• If your pet had surgery of the bowels or stomach, vomiting is always a concern, as it may indicate that infection of the abdominal cavity, called peritonitis, is present.  Do not ignore this sign.
    • Symptomatic treatment of vomiting involves withholding food for 12 to 24 hours, then introducing small amounts of bland food such as rice and lean cooked hamburger, if your pet does not vomit after that then gradually wean him/her back onto the regular diet after 3 days.  In order to decrease the acidity of the stomach, Pepcid AC 0.5 mg/kg can be given by mouth twice daily for 5 days.  Metoclopramide and Cerenia are good anti-vomiting medications for dogs and cats.  You should always consult a veterinary healthcare professional before administering medication.
  • Causes and treatment of regurgitation after surgery
    • The most common cause of regurgitation is reflux of acid from the stomach into the esophagus while your pet is under anesthesia.  Acidic fluid from the stomach can cause a chemical burn of the esophagus and result in a bad case of heart burn, called esophagitis.  This results in poor motility of the esophagus, therefore water and food will accumulate in this structure.  In most cases, esphagitis is self-eliminating and will resolve within two or three days. 
    • If the esophagitis is severe the esophagus may develop one or more strictures.  A stricture is a narrowing or stenosis of the esophagus and does not allow passage of food down the esophagus, in regurgitation that lasts longer than one week.  This problem should be brought to the attention of your pet's doctor within the first two weeks so that it can be treated by ballooning the stricture (minimally invasive procedure, as it is done with the aide of an endoscope).  If an esophageal stricture is chronic surgery is needed.
    • Symptomatic treatment of regurgitation caused by esophagitis includes feeding bland food, and administering a coating agent (sucralfate) and an acid blocker (omeprazole or other).  Consult a veterinary health care professional if the regurgitation continues for more than a couple of days.

How do I know that my dog is in pain following surgery?

  • Signs of pain include
    • crying
    • biting if you get near the surgical site
    • grimacing (lips are pulled back and the the dog looks anxious)
    • tragic facial expression
    • panting
    • restlessness and unable to sleep; pacing
    • if abdominal surgery was done the pet will not lie down on the incision, or will continually sit up in spite of appearing very tired
    • the worst pain will be for the first 2 to 3 days after surgery

What can I do to control my dog's pain?

  • Narcotic medications that control pain: tramadol, butorphanol, Duragesic (fentanyl patch)
  • Anti-inflammatories used to control pain: Deramaxx, Rimadyl, Previcox, or Etogesic
  • If an orthopedic surgery has been done cold packing the surgical site may be helpful
    • A cold pack may be a pack of frozen peas, crushed ice in a Ziploc bag, or a cold gel pack; place a thin barrier between the skin and the cold pack.  An alternative to a cold pack is to freeze water in a styrofoam cup; after frozen cut the bottom of the styrofoam cup out. Cool the surgical site around the incision by rubbing the exposed ice directly on the skin in a circular pattern.  Cooling the surgical site helps to numb the area.

How do I know that my cat is in pain following surgery?

  • Pain is more difficult to assess in cats versus dogs, as signs can be more subtle and they usually do not vocalize when in pain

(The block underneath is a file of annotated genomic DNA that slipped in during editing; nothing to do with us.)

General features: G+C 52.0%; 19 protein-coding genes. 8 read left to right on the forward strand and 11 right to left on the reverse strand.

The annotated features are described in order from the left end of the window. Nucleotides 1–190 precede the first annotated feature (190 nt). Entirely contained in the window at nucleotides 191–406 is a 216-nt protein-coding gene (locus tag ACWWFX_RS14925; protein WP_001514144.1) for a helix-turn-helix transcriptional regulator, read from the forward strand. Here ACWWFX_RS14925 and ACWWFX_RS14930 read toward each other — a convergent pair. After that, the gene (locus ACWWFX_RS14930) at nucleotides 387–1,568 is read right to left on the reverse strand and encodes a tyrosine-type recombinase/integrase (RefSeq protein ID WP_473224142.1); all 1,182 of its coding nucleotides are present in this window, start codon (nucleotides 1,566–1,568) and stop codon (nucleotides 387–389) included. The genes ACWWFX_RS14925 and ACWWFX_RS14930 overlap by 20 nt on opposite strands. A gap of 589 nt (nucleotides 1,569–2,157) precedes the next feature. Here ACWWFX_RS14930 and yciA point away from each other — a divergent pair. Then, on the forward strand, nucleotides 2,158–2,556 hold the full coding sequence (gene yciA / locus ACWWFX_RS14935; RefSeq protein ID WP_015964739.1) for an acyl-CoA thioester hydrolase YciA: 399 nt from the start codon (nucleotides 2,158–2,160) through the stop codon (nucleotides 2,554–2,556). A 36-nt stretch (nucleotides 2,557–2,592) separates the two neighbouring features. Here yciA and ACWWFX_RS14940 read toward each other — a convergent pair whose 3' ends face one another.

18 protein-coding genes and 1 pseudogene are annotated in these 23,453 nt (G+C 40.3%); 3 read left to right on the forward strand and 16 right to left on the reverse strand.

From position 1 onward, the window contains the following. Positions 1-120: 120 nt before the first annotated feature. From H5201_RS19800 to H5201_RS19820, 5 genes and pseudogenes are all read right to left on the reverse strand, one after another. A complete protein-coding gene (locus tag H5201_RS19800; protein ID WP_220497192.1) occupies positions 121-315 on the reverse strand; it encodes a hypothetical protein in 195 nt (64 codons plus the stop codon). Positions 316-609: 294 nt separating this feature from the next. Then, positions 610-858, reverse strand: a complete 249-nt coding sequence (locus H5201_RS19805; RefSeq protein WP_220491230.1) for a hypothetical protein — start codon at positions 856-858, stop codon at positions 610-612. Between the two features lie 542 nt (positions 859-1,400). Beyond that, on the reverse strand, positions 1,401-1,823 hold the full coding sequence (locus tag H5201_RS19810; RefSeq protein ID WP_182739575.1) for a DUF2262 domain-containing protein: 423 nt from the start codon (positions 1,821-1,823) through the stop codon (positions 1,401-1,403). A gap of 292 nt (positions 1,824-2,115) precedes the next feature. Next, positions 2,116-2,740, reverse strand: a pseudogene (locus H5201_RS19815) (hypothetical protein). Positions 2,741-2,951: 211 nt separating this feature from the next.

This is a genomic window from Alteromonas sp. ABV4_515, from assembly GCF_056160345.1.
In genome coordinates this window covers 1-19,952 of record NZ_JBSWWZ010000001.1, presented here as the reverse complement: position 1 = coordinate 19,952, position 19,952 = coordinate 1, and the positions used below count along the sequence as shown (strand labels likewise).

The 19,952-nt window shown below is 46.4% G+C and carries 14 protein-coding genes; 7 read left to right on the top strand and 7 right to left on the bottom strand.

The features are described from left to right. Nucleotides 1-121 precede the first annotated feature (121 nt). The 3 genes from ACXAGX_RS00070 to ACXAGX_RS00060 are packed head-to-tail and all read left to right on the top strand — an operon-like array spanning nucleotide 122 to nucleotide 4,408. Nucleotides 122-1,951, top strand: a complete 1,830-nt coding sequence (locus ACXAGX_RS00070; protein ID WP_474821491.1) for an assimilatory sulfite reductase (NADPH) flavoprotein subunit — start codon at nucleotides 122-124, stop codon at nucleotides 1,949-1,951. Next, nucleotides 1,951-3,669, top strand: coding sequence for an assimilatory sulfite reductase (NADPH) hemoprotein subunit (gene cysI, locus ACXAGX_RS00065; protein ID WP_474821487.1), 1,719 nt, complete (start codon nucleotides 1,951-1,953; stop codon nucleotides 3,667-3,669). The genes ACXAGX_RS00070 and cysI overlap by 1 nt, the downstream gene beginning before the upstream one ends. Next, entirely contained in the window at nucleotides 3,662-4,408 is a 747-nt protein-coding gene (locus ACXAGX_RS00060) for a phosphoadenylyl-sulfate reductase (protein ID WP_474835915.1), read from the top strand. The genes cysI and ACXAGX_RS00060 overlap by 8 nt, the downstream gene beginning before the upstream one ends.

• Signs of pain in a cat include the following:
    • biting if you get near the surgical site
    • growling or deep cry
    • not wanting to eat
    • hiding and not wanting to be near owner (remember that this could also be caused by the cat just being upset about leaving home and coming back)

What can be done for pain at home for my cat?

  • Pain medication such as buprenorphine or a Duragesic (fentanyl) patch
  • Tylenol will kill a cat as they lack abundant glutathione enzyme in the liver
  • Anti-inflammatories can be used, but the dose is much less than dogs

Is it okay for my pet to lick the incision?

  • If a dog licks the incision, the healing process may be delayed.
  • Licking can remove stitches and cause the incision to open
  • Licking can become a severe habit that is difficult to break
  • Licking can cause infection as the mouth has many bacteria
  • Dogs will frequently lick the incision when the owner is not watching such as at night time; if the skin looks red or excoriated the most common cause is from licking.
  • To stop your pet from licking the following can be tried:
    • Elizabethan collar can be placed on the neck; this will not help stop your pet from scratching at the region
    • Cervical collar (bite not collar) is a less awkward device and can be effective at stopping a pet from licking the surgical site
    • A tee shirt can be used to cover an incision on the chest or front part of the abdomen; gather the waist of the shirt up over the dog's back and wrap an elastic band around this part of the shirt.
    • A bandage or sock can be used to cover an incision on a limb; fasten the top of the sock to the dog's limb with tape.
    • Bitter apple can be applied around the incision; many dogs will continue to lick  after application of this topical
    • Bitter Apple and Liquid HeetTM (obtain this from a drugstore...it is used for sore muscles) mixed in a 2:1 ratio can be applied around the skin incision
    • Antipsychotic medication in some cases is needed

Board-certification by the American College of Veterinary Surgeons

What does it mean?

  • Four years of advanced training in surgery beyond the Doctor of Veterinary Medicine Degree

  • Experience in the development of new surgical treatments

  • Rigorous examination by the American College of Veterinary Surgeons to ensure competency in advanced surgical techniques

  • Assurance that a veterinarian is a surgical specialist